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602.721.86
Organizing for Public Health: a Systems Approach

Location:
Internet
Term:
2nd term
Department:
Online Programs for Applied Learning
Credits:
2 credits
Academic Year:
2019 - 2020
Auditors Allowed:
No
Grading Restriction:
Letter Grade or Pass/Fail
Course Instructor s:
Contact:
Ligia Paina
Resources:
Prerequisite:

Must have completed all 1st year courses to enroll in this course

Description:

Systems thinking, (ST), is a holistic approach to analyzing how components of complex systems interact and adapt. Through systems thinking we can understand how societies organize themselves to achieve collective health goals and how different actors contribute to policy outcomes. Provides students with an understanding of how to apply ST in public health. Trains students on the fundamentals of ST theory and offers an opportunity to apply key methods and approaches to health policy and health questions. Prepares students to ask relevant research questions and apply a ST lens to describe, understand, and anticipate complex behavior. Examines how systems models can be critically appraised and communicated with others so public health policy makers can exercise a greater degree of wisdom and insight.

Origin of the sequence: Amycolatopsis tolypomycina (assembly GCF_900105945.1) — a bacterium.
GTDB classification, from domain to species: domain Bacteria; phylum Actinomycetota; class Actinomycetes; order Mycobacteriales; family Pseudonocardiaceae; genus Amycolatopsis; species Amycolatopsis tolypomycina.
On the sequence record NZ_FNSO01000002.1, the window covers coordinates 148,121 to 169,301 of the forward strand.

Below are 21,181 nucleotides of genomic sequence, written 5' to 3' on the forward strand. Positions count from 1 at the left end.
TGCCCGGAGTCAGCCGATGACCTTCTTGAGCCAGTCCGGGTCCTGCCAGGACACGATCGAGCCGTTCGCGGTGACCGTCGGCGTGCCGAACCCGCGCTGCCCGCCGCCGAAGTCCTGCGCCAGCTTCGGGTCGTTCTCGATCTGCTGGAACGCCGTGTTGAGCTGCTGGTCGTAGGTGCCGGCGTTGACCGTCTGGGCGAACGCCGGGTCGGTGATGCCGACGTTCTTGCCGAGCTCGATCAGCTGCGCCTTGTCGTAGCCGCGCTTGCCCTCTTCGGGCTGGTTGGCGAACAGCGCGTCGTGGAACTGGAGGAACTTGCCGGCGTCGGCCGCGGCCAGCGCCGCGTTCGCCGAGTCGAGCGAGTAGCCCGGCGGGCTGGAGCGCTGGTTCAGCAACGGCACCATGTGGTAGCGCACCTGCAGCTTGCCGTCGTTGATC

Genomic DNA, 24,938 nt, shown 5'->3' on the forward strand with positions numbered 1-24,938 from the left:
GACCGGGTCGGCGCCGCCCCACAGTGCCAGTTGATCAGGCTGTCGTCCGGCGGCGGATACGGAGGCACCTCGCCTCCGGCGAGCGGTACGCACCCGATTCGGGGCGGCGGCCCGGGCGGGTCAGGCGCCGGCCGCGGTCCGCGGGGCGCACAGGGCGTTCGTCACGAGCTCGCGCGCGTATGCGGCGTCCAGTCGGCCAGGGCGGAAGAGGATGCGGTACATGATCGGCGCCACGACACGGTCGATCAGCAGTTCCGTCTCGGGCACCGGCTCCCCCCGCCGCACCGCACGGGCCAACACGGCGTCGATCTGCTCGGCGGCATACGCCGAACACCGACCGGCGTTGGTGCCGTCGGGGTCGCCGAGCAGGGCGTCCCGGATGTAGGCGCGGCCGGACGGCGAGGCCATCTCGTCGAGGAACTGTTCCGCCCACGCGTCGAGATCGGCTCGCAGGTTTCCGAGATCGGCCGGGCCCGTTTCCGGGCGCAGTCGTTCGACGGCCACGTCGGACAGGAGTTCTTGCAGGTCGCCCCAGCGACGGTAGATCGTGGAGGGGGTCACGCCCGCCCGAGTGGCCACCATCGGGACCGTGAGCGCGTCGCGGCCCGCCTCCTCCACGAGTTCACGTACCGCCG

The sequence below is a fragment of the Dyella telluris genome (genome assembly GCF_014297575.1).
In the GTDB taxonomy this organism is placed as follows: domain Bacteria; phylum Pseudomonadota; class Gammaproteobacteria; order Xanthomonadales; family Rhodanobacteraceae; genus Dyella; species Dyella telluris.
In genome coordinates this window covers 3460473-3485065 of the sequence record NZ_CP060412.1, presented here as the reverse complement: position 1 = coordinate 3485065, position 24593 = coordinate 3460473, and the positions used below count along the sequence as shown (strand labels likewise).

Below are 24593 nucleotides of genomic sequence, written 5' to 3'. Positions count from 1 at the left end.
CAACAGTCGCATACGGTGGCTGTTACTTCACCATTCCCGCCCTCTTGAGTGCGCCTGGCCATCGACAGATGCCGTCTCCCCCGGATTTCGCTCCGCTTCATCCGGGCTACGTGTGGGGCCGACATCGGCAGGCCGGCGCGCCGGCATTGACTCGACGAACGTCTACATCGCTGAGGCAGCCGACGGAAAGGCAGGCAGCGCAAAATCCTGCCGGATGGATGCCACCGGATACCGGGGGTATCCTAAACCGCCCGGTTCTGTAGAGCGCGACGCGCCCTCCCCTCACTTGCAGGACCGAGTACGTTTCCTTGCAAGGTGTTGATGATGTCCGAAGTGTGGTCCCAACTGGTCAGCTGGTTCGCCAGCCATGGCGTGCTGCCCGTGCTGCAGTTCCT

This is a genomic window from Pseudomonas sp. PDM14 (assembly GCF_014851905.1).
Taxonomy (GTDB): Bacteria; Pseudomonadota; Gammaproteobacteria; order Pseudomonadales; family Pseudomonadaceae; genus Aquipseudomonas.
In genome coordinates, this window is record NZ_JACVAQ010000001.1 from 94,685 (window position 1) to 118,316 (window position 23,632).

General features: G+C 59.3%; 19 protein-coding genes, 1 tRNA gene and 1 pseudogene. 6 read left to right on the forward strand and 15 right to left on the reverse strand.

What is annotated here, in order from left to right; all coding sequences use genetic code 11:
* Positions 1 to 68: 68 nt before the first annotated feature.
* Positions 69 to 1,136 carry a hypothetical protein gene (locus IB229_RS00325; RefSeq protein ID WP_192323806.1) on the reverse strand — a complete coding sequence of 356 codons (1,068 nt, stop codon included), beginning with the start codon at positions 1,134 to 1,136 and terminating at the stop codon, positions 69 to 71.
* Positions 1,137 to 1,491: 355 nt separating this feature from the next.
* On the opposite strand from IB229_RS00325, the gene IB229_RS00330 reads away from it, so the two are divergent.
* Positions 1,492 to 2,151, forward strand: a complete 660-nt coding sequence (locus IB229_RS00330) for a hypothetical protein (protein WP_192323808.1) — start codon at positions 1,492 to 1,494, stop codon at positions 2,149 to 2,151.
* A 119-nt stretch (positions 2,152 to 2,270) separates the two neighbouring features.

Learning Objectives:

Upon successfully completing this course, students will be able to:

  1. Identify characteristics of a system and the unintended consequences of public health system changes
  2. Critically appraise systems models
  3. Assess strengths and weaknesses of applying the systems approach to public health problems
  4. Use participatory modeling approaches to understand how to engage with diverse stakeholders, how unanticipated consequences emerge, and what to do about them
  5. Use systems diagrams and figures to show how feedback loops might lead to unanticipated consequences
Methods of Assessment:

This course is evaluated as follows:

  • 15% Participation
  • 35% Quizzes
  • 40% Paper(s)
  • 10% Peer assessment for Group Paper

Enrollment Restriction:

Restricted to students in an OPAL certificate or degree program

Instructor Consent:

No consent required